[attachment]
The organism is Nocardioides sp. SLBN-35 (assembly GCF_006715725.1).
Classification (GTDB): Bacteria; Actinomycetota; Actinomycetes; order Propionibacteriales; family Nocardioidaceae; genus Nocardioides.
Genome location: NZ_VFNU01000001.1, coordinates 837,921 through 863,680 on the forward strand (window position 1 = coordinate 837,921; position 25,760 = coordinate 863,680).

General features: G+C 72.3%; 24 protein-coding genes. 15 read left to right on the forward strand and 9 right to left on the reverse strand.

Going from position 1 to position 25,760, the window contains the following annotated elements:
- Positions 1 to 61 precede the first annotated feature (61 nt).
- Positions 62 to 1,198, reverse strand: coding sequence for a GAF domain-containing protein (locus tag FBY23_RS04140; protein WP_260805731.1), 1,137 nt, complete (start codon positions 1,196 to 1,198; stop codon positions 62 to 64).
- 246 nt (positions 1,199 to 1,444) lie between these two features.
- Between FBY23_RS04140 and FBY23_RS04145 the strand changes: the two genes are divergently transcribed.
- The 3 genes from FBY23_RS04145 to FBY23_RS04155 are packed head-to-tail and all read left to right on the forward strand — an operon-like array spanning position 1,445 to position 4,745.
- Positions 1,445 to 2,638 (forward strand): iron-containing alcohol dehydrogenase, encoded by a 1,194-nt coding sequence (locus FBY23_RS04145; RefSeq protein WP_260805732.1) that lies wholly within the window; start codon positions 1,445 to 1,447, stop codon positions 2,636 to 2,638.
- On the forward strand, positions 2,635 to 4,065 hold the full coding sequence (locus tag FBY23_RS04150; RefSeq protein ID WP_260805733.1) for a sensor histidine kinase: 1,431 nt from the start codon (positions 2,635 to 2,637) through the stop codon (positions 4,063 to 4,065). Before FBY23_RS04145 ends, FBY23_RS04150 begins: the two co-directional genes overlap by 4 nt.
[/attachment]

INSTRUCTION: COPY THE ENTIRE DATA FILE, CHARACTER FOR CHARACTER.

The organism is Nocardioides sp. SLBN-35 (assembly GCF_006715725.1).
Classification (GTDB): Bacteria; Actinomycetota; Actinomycetes; order Propionibacteriales; family Nocardioidaceae; genus Nocardioides.
Genome location: NZ_VFNU01000001.1, coordinates 837,921 through 863,680 on the forward strand (window position 1 = coordinate 837,921; position 25,760 = coordinate 863,680).

General features: G+C 72.3%; 24 protein-coding genes. 15 read left to right on the forward strand and 9 right to left on the reverse strand.

Going from position 1 to position 25,760, the window contains the following annotated elements:
- Positions 1 to 61 precede the first annotated feature (61 nt).
- Positions 62 to 1,198, reverse strand: coding sequence for a GAF domain-containing protein (locus tag FBY23_RS04140; protein WP_260805731.1), 1,137 nt, complete (start codon positions 1,196 to 1,198; stop codon positions 62 to 64).
- 246 nt (positions 1,199 to 1,444) lie between these two features.
- Between FBY23_RS04140 and FBY23_RS04145 the strand changes: the two genes are divergently transcribed.
- The 3 genes from FBY23_RS04145 to FBY23_RS04155 are packed head-to-tail and all read left to right on the forward strand — an operon-like array spanning position 1,445 to position 4,745.
- Positions 1,445 to 2,638 (forward strand): iron-containing alcohol dehydrogenase, encoded by a 1,194-nt coding sequence (locus FBY23_RS04145; RefSeq protein WP_260805732.1) that lies wholly within the window; start codon positions 1,445 to 1,447, stop codon positions 2,636 to 2,638.
- On the forward strand, positions 2,635 to 4,065 hold the full coding sequence (locus tag FBY23_RS04150; RefSeq protein ID WP_260805733.1) for a sensor histidine kinase: 1,431 nt from the start codon (positions 2,635 to 2,637) through the stop codon (positions 4,063 to 4,065). Before FBY23_RS04145 ends, FBY23_RS04150 begins: the two co-directional genes overlap by 4 nt.